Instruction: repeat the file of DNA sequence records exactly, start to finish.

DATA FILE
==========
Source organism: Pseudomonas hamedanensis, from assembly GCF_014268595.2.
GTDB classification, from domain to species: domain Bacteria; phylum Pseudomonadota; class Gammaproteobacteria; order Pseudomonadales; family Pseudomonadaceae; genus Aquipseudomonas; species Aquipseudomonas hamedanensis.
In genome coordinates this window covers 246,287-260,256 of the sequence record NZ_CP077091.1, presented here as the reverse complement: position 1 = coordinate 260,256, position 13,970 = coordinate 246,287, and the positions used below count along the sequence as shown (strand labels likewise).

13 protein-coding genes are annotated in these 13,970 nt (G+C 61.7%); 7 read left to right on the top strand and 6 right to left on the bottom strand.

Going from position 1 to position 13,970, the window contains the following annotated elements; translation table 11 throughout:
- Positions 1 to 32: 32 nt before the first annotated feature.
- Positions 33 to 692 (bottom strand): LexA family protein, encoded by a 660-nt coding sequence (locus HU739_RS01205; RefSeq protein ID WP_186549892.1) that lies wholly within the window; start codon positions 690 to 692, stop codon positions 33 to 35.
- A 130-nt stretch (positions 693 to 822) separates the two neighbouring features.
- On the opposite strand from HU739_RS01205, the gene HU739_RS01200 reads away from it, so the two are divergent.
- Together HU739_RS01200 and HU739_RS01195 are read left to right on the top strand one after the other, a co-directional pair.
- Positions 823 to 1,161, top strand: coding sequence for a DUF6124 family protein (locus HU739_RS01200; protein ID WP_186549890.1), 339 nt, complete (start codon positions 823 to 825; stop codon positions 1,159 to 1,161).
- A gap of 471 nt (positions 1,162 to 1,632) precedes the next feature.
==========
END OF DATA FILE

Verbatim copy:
Source organism: Pseudomonas hamedanensis, from assembly GCF_014268595.2.
GTDB classification, from domain to species: domain Bacteria; phylum Pseudomonadota; class Gammaproteobacteria; order Pseudomonadales; family Pseudomonadaceae; genus Aquipseudomonas; species Aquipseudomonas hamedanensis.
In genome coordinates this window covers 246,287-260,256 of the sequence record NZ_CP077091.1, presented here as the reverse complement: position 1 = coordinate 260,256, position 13,970 = coordinate 246,287, and the positions used below count along the sequence as shown (strand labels likewise).

13 protein-coding genes are annotated in these 13,970 nt (G+C 61.7%); 7 read left to right on the top strand and 6 right to left on the bottom strand.

Going from position 1 to position 13,970, the window contains the following annotated elements; translation table 11 throughout:
- Positions 1 to 32: 32 nt before the first annotated feature.
- Positions 33 to 692 (bottom strand): LexA family protein, encoded by a 660-nt coding sequence (locus HU739_RS01205; RefSeq protein ID WP_186549892.1) that lies wholly within the window; start codon positions 690 to 692, stop codon positions 33 to 35.
- A 130-nt stretch (positions 693 to 822) separates the two neighbouring features.
- On the opposite strand from HU739_RS01205, the gene HU739_RS01200 reads away from it, so the two are divergent.
- Together HU739_RS01200 and HU739_RS01195 are read left to right on the top strand one after the other, a co-directional pair.
- Positions 823 to 1,161, top strand: coding sequence for a DUF6124 family protein (locus HU739_RS01200; protein ID WP_186549890.1), 339 nt, complete (start codon positions 823 to 825; stop codon positions 1,159 to 1,161).
- A gap of 471 nt (positions 1,162 to 1,632) precedes the next feature.